As a side note, a lot of this hierarchical perspective will change once we study category theory, but for now this is certainly a great perspective to have.

      I hope that helps and don’t hesitate to ask about it more! 🙂

      • vivekkumar1 says:

        Thank you very much for your wondrful reply. I am often confused by these three terms – set, space, and structure. I know the examples but am not able to abstract from those examples those “essential features” that would help me differentiate between these three terms. What are these “essential features” of set, space and structure?

        • Sorry for my lateness! A set and a space are usually very concrete objects: a set is a collection of elements and a space is, in any given circumstance, a set with very particular added structure. For example, we usually use the word “space” as a shorthand for “vector space,” which is a set with a very particular kind of structure. A manifold might also be what is meant by “space” in some given circumstance, and again a manifold is just a set with (a lot of) very particular structure added to it. “Structure” itself is either just a general term for any kind of mathematical structure at all, or it is also used (as I have above in this answer) to refer to the added requirements that we place on an object. For example, when I say that a vector space is a set with added “structure,” I simply mean that a vector space is a set with such and such properties. A group is a set with the property of being able to associatively multiply elements, have an identity element, and invert elements. Thus, a group is a set with added structure. Does that make sense/answer your question?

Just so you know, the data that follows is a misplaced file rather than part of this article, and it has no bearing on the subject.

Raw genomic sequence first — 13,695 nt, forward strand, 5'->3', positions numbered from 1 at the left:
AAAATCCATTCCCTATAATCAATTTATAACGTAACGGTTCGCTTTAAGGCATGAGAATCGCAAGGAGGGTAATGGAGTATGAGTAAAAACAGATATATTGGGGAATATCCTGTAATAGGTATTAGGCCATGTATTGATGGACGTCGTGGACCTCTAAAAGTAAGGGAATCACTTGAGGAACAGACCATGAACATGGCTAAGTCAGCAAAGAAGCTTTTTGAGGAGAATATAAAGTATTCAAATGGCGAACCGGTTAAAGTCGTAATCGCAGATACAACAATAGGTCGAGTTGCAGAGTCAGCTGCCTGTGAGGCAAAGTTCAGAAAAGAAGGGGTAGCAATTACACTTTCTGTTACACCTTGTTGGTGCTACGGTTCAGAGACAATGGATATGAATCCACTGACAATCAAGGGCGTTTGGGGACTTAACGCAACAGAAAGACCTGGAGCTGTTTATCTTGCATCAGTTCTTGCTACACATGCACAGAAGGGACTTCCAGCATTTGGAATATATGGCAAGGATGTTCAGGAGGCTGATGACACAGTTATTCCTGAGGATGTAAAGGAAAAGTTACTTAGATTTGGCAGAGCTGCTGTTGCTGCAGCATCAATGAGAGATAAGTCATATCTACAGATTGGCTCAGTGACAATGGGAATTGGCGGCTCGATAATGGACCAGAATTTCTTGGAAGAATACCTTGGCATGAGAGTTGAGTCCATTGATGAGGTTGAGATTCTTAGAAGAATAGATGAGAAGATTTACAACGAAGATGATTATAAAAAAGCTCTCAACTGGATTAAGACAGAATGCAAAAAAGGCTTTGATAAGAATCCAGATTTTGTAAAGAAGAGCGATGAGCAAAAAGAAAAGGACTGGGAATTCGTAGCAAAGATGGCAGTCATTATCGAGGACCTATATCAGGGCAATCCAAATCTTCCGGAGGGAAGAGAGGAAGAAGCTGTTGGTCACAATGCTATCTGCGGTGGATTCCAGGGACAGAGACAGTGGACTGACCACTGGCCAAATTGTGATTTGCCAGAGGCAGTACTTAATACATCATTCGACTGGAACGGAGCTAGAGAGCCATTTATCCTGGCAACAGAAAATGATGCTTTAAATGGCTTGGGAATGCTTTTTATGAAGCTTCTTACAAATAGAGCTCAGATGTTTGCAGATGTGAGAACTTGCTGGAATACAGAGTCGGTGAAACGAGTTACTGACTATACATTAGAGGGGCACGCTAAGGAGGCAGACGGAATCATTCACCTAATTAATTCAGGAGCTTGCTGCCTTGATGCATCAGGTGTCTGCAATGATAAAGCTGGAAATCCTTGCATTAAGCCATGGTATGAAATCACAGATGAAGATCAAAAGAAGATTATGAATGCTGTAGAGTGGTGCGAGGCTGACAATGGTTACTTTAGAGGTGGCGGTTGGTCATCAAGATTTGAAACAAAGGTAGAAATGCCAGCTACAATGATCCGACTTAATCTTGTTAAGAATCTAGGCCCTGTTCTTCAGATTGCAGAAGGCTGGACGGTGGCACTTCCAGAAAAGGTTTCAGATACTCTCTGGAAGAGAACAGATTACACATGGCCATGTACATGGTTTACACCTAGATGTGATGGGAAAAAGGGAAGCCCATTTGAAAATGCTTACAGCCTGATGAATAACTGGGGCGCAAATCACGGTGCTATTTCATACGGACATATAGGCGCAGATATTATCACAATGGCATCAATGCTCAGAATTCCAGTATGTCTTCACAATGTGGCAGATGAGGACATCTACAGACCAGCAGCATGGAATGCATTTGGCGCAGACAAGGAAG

5. eughton says:

    A pattern is a subset of a structure. Similar bricks could build a variety of structures

  6. Klmk says:

    Can using a table to reveal a pattern be considered a mathematical structure

  7. Peat Papas says:

    I am much interested in dining out what tools are used in structure when working with set THEORY and functions. I would welcome one or two examples in plan english.many thanks.

  8. Bharati. G. Godekar says:

    Satisfiable explaination